The Effective exchange rate (EER) is the weighted average of a domestic currency relative to a basket of foreign currencies. The weights in the basket reflect the relative trade importance to the economy. In the chart above, China’s EER is expressed in nominal terms: without accounting for the differences in purchasing power between the currencies. Naturally, to better assess an economy’s international price and cost competitiveness EER can be evaluated in real terms.
An appreciation of China’s EER indicates the strengthening of the Renminbi (RMB) relative to the basket of currencies, in this case, the largest component in the basket is the USD, whilst a depreciation is the weakening of the RMB. A rising EER is often indicative of a loss of competitiveness for Chinese producers due to their exports becoming more expensive abroad and imports from foreign producers becoming less expensive. The opposite holds true for a decreasing EER.
China’s EER has been steadily increasing since 2005. As a result, we would expect China’s exports to shrink over time. However, data shows that Chinese exports have risen at a tremendous pace, reaching all-time highs in 2020. One reason for the rise in exports is the relatively slow growth of export prices. The Bureau of Labour Statistics estimates that import prices to the US have been rising at 0.13%/year. Whereas prices for Canada and the EU have been growing at 2.66% and 1.84% year respectively.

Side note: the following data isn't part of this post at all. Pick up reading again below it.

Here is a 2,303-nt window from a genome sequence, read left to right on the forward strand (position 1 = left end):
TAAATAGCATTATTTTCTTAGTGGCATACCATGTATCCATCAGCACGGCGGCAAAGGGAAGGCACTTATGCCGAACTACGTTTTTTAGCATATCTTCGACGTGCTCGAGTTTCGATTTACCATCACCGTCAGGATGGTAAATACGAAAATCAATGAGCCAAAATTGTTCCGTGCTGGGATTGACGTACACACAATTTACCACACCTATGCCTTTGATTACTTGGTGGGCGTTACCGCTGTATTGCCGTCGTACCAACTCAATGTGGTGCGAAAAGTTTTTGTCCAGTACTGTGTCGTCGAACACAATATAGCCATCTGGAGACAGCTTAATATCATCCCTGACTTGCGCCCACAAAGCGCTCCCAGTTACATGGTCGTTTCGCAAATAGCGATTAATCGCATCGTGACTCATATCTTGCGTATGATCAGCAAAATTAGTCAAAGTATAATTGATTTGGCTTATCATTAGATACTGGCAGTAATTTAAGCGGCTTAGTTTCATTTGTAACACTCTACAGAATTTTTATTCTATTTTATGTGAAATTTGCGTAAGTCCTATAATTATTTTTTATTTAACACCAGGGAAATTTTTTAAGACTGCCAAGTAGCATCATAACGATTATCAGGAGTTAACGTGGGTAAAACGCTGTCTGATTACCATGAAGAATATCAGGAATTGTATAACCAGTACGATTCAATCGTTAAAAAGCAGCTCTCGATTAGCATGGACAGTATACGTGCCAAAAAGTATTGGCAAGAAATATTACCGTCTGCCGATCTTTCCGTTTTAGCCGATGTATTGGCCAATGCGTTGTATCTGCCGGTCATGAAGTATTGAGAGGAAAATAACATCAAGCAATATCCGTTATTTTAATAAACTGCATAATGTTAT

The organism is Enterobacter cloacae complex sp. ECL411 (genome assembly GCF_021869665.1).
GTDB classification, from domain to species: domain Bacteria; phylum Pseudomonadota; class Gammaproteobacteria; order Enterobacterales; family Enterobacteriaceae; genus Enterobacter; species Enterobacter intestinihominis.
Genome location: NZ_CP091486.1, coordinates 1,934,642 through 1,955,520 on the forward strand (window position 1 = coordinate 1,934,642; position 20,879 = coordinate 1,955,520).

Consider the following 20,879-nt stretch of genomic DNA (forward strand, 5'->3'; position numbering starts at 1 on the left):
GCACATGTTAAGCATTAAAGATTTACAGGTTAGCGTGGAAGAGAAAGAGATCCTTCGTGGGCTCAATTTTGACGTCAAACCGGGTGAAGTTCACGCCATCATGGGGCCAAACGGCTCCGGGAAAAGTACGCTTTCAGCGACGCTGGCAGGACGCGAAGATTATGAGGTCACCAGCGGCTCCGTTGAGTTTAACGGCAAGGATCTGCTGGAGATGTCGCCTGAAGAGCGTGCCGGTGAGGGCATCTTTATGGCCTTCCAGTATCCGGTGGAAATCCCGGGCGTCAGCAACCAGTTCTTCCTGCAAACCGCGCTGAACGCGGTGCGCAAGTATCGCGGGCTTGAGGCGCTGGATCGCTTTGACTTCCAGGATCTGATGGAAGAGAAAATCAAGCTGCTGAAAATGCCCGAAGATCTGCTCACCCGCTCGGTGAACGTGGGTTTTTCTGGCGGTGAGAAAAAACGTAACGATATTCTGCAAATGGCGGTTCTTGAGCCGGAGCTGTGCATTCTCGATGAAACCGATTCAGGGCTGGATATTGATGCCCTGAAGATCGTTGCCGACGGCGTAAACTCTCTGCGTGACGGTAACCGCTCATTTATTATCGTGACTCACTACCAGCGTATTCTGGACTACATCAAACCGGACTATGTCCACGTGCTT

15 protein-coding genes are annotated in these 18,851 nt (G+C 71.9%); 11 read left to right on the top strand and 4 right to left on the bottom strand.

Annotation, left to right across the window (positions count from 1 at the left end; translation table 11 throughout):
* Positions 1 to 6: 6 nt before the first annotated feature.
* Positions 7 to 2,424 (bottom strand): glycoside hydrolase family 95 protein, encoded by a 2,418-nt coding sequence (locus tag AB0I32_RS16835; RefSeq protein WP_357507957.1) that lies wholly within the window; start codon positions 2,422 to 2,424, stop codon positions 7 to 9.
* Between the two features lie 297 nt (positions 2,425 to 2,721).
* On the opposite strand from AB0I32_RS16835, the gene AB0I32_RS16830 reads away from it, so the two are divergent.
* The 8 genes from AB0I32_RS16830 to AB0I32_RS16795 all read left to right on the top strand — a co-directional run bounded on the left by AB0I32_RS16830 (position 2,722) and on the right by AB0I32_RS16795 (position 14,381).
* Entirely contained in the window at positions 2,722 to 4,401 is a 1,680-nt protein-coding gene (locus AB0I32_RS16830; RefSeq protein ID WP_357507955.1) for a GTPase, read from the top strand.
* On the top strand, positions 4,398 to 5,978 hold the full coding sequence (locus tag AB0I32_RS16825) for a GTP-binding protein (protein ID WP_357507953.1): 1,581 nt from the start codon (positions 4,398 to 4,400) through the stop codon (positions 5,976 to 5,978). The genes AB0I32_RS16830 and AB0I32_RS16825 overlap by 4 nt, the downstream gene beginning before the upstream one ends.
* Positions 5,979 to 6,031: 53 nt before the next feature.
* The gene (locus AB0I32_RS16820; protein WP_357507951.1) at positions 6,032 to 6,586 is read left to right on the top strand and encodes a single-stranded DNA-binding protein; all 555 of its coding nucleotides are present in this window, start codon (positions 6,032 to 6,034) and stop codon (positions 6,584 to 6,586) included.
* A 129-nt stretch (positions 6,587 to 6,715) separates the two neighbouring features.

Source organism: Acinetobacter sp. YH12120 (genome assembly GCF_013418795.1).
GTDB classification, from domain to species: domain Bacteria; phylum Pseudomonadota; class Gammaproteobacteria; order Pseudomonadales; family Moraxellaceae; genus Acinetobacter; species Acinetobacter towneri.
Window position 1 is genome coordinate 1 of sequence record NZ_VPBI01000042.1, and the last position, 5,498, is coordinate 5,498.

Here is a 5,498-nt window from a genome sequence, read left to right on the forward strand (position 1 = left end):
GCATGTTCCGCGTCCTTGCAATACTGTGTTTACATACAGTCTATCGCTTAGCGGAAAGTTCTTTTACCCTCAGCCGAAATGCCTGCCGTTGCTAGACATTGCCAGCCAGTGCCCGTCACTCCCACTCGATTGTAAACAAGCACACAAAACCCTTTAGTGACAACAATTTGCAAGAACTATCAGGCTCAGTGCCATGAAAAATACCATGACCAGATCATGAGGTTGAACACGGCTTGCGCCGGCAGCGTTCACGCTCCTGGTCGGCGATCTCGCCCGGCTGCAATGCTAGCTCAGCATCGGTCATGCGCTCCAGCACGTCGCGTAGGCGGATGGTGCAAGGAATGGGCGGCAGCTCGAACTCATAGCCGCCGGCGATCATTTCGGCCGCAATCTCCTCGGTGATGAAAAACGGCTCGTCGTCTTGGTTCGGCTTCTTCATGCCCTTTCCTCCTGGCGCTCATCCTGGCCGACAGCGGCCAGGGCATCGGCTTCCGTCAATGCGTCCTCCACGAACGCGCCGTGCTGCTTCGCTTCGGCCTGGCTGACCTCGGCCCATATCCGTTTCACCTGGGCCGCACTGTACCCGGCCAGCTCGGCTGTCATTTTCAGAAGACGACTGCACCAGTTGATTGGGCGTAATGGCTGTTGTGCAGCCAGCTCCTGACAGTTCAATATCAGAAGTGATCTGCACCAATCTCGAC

Additionally, the export sector is becoming of lesser importance for the Chinese economy. The share of export of goods and services in GDP represents ‘only’ 18%, down from a whopping 35% in 2006. This aligns with the agenda and pivotal shift wanted by the CCP-the development of a domestic market and the emergence of a middle class.